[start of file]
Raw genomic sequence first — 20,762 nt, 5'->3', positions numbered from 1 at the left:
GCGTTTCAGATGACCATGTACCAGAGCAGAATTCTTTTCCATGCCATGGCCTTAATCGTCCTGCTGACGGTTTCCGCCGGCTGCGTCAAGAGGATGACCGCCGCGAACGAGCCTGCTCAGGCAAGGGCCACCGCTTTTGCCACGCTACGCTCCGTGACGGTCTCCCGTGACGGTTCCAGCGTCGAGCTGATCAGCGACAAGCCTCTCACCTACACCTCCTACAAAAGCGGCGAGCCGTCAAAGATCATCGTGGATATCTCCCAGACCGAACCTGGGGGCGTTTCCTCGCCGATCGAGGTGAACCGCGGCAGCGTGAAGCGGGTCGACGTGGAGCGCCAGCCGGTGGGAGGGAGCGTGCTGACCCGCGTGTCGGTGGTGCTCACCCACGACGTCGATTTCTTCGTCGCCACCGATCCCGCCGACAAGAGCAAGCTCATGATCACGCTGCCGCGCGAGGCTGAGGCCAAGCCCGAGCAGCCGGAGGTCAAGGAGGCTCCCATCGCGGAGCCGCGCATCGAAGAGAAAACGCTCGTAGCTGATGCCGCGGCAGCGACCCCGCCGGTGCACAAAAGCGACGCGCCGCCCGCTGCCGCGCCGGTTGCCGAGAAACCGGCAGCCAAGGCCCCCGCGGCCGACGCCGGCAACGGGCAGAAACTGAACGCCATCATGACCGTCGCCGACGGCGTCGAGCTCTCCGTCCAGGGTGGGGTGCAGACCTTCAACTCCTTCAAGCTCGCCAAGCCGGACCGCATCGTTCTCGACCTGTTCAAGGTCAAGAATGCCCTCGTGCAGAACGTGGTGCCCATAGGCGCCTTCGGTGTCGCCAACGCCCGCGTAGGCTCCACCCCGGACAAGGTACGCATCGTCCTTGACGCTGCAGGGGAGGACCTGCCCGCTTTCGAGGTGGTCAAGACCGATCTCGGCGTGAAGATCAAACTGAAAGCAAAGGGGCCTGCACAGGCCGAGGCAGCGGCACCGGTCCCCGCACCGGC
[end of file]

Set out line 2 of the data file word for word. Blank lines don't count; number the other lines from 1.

GCGTTTCAGATGACCATGTACCAGAGCAGAATTCTTTTCCATGCCATGGCCTTAATCGTCCTGCTGACGGTTTCCGCCGGCTGCGTCAAGAGGATGACCGCCGCGAACGAGCCTGCTCAGGCAAGGGCCACCGCTTTTGCCACGCTACGCTCCGTGACGGTCTCCCGTGACGGTTCCAGCGTCGAGCTGATCAGCGACAAGCCTCTCACCTACACCTCCTACAAAAGCGGCGAGCCGTCAAAGATCATCGTGGATATCTCCCAGACCGAACCTGGGGGCGTTTCCTCGCCGATCGAGGTGAACCGCGGCAGCGTGAAGCGGGTCGACGTGGAGCGCCAGCCGGTGGGAGGGAGCGTGCTGACCCGCGTGTCGGTGGTGCTCACCCACGACGTCGATTTCTTCGTCGCCACCGATCCCGCCGACAAGAGCAAGCTCATGATCACGCTGCCGCGCGAGGCTGAGGCCAAGCCCGAGCAGCCGGAGGTCAAGGAGGCTCCCATCGCGGAGCCGCGCATCGAAGAGAAAACGCTCGTAGCTGATGCCGCGGCAGCGACCCCGCCGGTGCACAAAAGCGACGCGCCGCCCGCTGCCGCGCCGGTTGCCGAGAAACCGGCAGCCAAGGCCCCCGCGGCCGACGCCGGCAACGGGCAGAAACTGAACGCCATCATGACCGTCGCCGACGGCGTCGAGCTCTCCGTCCAGGGTGGGGTGCAGACCTTCAACTCCTTCAAGCTCGCCAAGCCGGACCGCATCGTTCTCGACCTGTTCAAGGTCAAGAATGCCCTCGTGCAGAACGTGGTGCCCATAGGCGCCTTCGGTGTCGCCAACGCCCGCGTAGGCTCCACCCCGGACAAGGTACGCATCGTCCTTGACGCTGCAGGGGAGGACCTGCCCGCTTTCGAGGTGGTCAAGACCGATCTCGGCGTGAAGATCAAACTGAAAGCAAAGGGGCCTGCACAGGCCGAGGCAGCGGCACCGGTCCCCGCACCGGC